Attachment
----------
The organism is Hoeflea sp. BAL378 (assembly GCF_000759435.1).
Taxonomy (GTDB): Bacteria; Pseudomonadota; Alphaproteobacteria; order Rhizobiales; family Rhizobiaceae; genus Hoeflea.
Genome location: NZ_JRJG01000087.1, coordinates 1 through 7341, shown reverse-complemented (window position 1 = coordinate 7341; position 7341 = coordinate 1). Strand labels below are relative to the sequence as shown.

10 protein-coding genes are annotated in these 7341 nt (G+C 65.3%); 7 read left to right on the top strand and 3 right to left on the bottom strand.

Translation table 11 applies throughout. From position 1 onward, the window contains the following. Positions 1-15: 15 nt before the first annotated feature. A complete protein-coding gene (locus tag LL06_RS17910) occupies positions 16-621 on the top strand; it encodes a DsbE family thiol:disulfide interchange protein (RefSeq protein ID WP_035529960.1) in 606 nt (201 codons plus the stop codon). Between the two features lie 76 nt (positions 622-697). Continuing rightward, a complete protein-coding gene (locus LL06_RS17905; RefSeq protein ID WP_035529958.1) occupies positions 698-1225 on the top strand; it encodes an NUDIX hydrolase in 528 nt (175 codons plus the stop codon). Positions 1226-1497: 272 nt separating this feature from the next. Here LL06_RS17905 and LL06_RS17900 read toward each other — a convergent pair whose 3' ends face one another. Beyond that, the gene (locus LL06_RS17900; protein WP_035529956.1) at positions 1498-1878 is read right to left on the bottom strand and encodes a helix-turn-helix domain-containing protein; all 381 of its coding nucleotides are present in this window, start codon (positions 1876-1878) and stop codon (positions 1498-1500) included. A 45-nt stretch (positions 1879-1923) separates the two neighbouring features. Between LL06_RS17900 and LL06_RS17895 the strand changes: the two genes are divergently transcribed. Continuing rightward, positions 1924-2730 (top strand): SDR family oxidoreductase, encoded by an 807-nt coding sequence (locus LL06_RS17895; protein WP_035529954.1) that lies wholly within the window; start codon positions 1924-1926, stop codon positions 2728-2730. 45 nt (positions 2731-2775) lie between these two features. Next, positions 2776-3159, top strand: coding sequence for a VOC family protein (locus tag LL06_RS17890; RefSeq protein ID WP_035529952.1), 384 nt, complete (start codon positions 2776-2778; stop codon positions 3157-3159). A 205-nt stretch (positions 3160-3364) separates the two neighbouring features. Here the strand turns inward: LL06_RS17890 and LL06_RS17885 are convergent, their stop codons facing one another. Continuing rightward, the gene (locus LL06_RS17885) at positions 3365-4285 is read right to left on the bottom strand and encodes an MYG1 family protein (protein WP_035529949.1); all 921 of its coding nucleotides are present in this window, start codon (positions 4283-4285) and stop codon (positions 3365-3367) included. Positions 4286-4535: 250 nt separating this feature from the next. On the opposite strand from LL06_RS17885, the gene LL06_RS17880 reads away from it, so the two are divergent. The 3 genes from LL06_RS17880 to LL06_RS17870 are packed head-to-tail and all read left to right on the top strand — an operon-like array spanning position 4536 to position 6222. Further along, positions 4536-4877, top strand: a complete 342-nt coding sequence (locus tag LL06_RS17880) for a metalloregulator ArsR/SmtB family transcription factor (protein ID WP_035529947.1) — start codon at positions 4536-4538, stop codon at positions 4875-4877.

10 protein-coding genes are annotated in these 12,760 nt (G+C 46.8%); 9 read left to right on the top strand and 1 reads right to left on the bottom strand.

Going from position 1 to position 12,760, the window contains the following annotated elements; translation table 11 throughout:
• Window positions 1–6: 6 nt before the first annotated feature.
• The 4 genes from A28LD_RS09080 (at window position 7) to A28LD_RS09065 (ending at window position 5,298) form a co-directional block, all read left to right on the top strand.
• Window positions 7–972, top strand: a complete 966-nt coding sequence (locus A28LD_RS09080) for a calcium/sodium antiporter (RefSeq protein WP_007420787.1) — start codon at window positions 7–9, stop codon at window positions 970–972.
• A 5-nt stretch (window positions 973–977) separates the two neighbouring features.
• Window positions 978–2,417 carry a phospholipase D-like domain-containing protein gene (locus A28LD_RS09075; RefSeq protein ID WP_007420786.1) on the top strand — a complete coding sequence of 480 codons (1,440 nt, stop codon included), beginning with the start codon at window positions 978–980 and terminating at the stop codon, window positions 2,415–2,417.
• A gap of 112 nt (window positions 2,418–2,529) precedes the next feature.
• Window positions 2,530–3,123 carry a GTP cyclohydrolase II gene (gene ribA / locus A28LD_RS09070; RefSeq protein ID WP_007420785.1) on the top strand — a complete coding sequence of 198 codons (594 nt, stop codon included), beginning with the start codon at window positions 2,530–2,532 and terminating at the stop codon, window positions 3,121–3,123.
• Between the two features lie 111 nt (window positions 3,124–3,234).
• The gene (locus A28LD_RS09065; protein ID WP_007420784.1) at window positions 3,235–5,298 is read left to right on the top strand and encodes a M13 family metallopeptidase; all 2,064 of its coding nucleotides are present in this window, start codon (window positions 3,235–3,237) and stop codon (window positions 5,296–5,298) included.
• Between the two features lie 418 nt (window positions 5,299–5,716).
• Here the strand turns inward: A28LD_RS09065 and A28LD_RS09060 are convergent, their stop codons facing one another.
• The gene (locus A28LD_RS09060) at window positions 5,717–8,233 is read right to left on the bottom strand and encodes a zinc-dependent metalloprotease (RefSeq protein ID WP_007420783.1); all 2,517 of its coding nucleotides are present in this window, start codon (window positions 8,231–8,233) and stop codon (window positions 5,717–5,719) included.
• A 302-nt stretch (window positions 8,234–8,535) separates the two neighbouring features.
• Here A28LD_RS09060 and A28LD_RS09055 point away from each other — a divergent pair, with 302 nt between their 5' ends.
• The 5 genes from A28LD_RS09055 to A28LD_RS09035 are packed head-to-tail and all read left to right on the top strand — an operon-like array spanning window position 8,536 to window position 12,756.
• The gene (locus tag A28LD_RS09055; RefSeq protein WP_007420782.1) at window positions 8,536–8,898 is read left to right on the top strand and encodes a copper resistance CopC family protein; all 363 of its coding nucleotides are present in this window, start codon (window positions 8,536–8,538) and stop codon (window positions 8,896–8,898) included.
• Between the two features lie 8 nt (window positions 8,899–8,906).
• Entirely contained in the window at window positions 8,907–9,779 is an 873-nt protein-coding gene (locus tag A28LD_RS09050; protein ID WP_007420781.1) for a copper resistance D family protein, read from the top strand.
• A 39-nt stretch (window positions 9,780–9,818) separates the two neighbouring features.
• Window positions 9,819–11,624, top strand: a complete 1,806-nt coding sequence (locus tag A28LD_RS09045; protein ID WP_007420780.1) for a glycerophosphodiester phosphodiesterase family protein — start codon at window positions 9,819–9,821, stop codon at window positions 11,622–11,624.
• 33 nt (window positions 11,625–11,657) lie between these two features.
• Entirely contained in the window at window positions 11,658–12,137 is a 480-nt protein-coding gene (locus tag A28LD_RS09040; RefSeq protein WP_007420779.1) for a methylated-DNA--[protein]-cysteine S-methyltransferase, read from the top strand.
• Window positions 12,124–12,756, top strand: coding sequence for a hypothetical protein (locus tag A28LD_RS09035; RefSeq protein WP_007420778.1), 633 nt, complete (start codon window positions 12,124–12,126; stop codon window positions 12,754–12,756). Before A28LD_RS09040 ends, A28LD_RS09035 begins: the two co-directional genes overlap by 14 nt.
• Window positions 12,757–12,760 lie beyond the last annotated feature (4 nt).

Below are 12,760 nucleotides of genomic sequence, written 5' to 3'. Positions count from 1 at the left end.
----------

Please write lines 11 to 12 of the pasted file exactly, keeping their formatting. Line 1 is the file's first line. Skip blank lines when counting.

• A 5-nt stretch (window positions 973–977) separates the two neighbouring features.
• Window positions 978–2,417 carry a phospholipase D-like domain-containing protein gene (locus A28LD_RS09075; RefSeq protein ID WP_007420786.1) on the top strand — a complete coding sequence of 480 codons (1,440 nt, stop codon included), beginning with the start codon at window positions 978–980 and terminating at the stop codon, window positions 2,415–2,417.